With all these obstacles in place, some speculated on the possibility that no party other than Putin’s would be allowed to pass the 7% barrier, leaving Russia with a formalized one-party state similar to China’s. Leading opposition party leader Grigori Yavlinksy told the BBC: “When you have no possibility for independent financing, no access to independent media, no access to independent justice, then by European standards there’s no possibility to become an opposition.” Party leader Nikita Belykh accused the Kremlin of adopting “totalitarian methods” and major opposition figure Vladimir Ryzhkov echoed him, saying the election would be “the first absolutely non-free election since the end of the Soviet Union” and adding: “It’s becoming more and more like Soviet political system, with one centre of power: [the] Kremlin and Kremlin administration, which controls everything – parliament, courts, the party system, media, regional authorities and local authorities. [It's] a pyramid of power headed by one man.”
The Christian Science Monitor called them “Potemkin elections.” Slate said that Putin arrests his rivals simply “because he can” and that the similarities between today and Soviet times were “more than merely visual.” An editorial in the Financial Times bluntly called the proceedings a “travesty” and observed: “Given such a foregone conclusion, it is hard to understand why the Russian authorities are fighting such a foul election campaign. Yet in the system of ‘managed democracy’ espoused by Mr Putin, nothing can be left to chance.” Indeed, even without these measures the parliament was already acting like a rubber stamp for Putin’s initiatives, so it was difficult to understand why Putin felt he needed so many draconian measures, which would surely alienate much of his Western support. Difficult, until you remember that these elections were key to Putin’s plan to remain in power after his second term ends next year.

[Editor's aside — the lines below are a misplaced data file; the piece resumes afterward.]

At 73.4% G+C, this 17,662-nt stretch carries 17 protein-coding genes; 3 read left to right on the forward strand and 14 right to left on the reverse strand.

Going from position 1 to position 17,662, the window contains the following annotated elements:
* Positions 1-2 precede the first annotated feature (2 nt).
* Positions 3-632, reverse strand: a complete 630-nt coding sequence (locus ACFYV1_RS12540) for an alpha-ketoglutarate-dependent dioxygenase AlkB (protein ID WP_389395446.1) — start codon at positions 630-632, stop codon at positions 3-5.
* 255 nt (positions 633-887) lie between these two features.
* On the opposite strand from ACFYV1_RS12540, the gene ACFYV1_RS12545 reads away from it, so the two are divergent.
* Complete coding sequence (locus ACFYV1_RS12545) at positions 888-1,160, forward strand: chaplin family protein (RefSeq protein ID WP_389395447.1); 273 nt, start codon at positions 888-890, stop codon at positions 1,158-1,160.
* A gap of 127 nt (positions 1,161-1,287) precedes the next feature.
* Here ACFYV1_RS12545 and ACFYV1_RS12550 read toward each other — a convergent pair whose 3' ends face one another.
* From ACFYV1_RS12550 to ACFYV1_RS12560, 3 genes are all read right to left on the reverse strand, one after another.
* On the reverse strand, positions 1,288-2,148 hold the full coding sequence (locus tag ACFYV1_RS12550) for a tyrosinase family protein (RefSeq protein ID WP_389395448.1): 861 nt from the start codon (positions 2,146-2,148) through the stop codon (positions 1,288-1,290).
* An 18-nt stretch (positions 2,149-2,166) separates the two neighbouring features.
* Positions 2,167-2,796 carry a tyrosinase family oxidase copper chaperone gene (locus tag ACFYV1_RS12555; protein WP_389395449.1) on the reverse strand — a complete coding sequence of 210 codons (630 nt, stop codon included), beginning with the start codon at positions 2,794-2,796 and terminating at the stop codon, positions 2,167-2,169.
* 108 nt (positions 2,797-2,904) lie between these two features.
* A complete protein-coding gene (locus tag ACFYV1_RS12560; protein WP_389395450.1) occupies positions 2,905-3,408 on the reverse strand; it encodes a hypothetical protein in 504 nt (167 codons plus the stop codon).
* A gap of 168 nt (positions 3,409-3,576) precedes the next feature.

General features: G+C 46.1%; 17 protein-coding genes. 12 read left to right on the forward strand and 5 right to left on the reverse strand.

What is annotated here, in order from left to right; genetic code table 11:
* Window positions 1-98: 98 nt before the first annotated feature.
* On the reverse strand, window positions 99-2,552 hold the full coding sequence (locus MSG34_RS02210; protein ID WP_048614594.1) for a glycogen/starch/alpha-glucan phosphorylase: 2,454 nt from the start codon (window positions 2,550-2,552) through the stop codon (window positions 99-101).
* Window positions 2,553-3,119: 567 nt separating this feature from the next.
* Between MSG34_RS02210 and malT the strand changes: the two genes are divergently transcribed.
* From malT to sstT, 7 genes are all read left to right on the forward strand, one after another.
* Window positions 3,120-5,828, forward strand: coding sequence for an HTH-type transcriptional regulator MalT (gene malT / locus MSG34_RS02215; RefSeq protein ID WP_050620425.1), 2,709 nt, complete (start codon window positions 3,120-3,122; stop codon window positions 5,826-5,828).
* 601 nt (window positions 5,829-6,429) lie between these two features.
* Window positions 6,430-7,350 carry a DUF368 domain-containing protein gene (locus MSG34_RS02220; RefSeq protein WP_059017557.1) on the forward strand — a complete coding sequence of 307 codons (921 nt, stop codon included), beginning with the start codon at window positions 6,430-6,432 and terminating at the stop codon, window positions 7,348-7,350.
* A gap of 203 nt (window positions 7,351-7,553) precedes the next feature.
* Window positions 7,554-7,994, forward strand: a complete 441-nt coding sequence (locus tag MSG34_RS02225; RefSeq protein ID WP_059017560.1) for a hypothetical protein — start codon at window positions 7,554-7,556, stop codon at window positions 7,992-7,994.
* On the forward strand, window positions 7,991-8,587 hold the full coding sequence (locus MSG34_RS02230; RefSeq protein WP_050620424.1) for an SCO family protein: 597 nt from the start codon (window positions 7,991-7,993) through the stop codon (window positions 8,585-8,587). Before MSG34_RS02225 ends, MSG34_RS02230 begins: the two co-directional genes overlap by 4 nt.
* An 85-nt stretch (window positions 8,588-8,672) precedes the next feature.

Ultimately, seven parties ended up making it valiantly onto the ballot despite the long odds, but only two other than Putin’s are currently at 7% or greater support in opinion polls — those being the Communists and Zhirinovsky. United Russia is currently polling at 60% or better (it won less than 40% of the party seats in the Duma four years ago); it only needs to improve on that marginally, by hook or crook, to seize control of virtually the entire body. It seems that Russian law requires that if only one party wins more than the requisite 7% then the highest runner-up will be awarded an automatic 7% share as the token opposition, but there are actually two parties in the race that are fanatically loyal to Putin, United Russia and Fair Russia (led by the Council Speaker). Fair Russia is currently polling around 5%, so it only needs a bit of goosing at the expense of the communists and the nationalists in order to supplant them and hand the entire body to the Putin cadre. Both of the two opposition groups to Putin that embrace Western democratic values, Grigori Yavlinsky’s Yabloko and Boris Nemtsov’s Union of Right Forces, are polling below 1% — and despite that Putin is still so afraid of them that he found it necessary to arrest them and crush their relatively feeble public demonstrations.
Kim Zigfeld is a New York City-based writer who blogs at the PJ Media Network blog Publius Pundit and publishes her own Russia specialty blog, La Russophobe. She also writes for Russia! magazine and is researching a book on the rise of dictatorship in Putin’s Russia.